Truss resigns: Financial analyst comments on the impact on £ and economy

GBP during the last 44 days

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TODAY, after just 44 days as UK Prime Minister, Liz Truss announced her resignation. The finance experts at Invezz have taken a look at the effect this sustained politically instability is having on the pound and the UK economy. 

Dan Ashmore, financial analyst at Invezz, commented: 

“As I write this in the immediate aftermath of Liz Truss’ resignation this Thursday afternoon, the pound has rallied 0.5% against the dollar.

Truss took over only 44 days ago, with the pound trading at $1.14. On 23rd September, after the controversial mini-budget, sent the pound into freefall – down towards $1.03. Some analysts were even calling for dollar/pound parity.

Such was the outcry over the mini-budget, that Truss was forced to walk back the changes, ultimately kicking the pound back up to $1.12. The chart below paints a grim picture of the Pound over the course of Truss’s short reign as PM.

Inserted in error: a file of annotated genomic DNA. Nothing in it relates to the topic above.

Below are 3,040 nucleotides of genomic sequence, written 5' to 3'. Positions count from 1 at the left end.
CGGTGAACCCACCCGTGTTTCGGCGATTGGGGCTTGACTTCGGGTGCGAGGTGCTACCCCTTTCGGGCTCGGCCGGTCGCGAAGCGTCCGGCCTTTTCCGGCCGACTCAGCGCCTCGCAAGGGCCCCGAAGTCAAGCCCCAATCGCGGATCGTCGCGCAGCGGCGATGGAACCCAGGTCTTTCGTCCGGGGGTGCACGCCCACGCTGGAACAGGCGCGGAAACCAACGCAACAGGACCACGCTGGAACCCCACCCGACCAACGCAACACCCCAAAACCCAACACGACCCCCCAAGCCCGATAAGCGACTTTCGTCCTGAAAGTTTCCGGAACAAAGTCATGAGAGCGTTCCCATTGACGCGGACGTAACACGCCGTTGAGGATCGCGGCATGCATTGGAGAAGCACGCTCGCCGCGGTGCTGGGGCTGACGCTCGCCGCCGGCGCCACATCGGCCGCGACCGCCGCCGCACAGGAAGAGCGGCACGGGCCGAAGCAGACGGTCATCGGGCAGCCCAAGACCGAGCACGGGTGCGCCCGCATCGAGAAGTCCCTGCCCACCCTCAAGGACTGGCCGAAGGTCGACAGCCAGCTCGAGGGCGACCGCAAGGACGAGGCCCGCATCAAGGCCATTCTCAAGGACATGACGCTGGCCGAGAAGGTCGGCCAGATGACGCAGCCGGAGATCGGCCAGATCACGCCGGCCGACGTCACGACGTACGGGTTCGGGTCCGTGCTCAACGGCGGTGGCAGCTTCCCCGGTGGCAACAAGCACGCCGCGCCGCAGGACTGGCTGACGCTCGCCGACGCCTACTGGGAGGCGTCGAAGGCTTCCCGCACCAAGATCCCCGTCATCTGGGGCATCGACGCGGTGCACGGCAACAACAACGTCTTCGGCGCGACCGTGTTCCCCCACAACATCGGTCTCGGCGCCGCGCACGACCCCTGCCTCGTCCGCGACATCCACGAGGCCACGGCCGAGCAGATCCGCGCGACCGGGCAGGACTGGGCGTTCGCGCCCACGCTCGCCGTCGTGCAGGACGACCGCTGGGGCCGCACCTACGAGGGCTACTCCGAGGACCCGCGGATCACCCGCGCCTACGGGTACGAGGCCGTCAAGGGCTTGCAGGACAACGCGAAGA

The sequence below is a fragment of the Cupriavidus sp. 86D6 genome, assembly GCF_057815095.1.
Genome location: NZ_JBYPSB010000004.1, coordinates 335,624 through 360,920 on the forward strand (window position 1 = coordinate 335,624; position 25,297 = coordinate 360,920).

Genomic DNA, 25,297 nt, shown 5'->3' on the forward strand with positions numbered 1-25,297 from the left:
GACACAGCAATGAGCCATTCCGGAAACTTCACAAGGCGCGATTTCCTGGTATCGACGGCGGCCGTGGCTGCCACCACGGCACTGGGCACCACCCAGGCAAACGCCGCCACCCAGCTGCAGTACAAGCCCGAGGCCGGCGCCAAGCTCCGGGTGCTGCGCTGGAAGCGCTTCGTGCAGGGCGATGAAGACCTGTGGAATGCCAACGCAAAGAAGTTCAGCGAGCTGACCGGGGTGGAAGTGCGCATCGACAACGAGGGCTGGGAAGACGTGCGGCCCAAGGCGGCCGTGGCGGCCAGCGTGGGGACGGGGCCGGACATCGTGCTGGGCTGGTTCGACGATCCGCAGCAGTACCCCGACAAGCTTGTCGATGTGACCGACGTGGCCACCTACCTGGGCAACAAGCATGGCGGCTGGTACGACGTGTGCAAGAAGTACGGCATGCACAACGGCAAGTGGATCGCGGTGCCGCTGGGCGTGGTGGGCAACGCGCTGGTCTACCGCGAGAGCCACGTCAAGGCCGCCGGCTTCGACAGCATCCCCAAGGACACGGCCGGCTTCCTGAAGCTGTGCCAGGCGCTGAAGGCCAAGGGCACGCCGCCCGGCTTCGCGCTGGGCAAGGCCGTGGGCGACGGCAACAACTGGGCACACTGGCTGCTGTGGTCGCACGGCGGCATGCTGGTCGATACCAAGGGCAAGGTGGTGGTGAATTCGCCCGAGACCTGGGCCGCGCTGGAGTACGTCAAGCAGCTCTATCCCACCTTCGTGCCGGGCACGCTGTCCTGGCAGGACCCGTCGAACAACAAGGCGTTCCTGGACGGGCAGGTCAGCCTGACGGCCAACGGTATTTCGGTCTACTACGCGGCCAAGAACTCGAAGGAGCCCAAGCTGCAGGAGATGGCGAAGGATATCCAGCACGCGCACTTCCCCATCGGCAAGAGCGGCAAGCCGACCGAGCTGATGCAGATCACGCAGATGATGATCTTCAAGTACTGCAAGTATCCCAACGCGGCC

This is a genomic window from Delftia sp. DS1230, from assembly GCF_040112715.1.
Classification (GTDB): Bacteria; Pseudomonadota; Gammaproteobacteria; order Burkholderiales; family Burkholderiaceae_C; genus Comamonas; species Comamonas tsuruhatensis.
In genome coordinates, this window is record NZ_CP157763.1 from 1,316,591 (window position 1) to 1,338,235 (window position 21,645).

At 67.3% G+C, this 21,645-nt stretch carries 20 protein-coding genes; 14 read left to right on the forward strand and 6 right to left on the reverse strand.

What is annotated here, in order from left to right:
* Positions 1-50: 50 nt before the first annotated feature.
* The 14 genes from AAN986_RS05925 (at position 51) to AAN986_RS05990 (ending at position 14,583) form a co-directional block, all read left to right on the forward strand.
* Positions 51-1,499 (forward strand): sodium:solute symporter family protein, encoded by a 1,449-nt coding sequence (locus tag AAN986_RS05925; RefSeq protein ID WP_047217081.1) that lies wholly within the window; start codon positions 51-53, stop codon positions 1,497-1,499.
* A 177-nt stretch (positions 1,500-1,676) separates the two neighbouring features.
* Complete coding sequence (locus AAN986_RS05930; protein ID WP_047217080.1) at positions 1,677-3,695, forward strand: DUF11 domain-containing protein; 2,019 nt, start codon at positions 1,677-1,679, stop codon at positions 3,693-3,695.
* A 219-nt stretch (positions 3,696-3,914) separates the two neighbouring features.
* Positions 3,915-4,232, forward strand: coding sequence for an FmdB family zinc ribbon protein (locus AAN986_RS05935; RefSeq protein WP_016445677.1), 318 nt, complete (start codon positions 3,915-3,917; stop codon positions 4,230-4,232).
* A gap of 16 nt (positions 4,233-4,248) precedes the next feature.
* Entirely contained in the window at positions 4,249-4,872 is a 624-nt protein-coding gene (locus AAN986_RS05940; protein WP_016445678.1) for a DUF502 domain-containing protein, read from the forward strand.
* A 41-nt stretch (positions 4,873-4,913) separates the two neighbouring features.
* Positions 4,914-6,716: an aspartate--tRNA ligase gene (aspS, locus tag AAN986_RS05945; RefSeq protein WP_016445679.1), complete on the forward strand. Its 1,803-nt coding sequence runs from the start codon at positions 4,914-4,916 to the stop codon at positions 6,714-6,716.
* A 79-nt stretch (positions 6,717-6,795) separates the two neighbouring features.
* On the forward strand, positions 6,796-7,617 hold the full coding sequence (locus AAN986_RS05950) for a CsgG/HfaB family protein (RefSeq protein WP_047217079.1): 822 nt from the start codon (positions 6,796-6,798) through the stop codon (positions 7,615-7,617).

Today, her resignation has led to a relatively muted market reaction, showing that the bulk of the harm and subsequent walkback had already been priced in – not only that, but her resignation was not altogether unexpected.

With her unfunded tax cuts well and truly off the table, the pound is unlikely to see the kind of extreme volatility that was experienced in late September following the bombshell budget announcement.

However, the vulnerability of the UK has been demonstrated – it is not a powerful enough economy to go toe to toe with the dollar. Down 18% against USD this year, expect the pound to continue to struggle.

In times of uncertainty, investors flock to the safest assets – and there is nothing safer than the dollar. Not only that, but the volatility and weakness of the pound has been laid bare for all to see. Investor confidence has been shot, and with renewed uncertainty about the next government leader, it is difficult to see the pound staging a rally.

Finally, interest rates continue to lag the Federal Reserve in the US, meaning capital will continue to flow into the States in pursuit of higher yields.

With the UK more reliant on energy imports too – amid a full blown energy crisis given the Russian war in Ukraine –  the winter could be a tough one for the pound, if not the UK economy at large.

Liz Truss may be gone, but the damage to the pound is not.”

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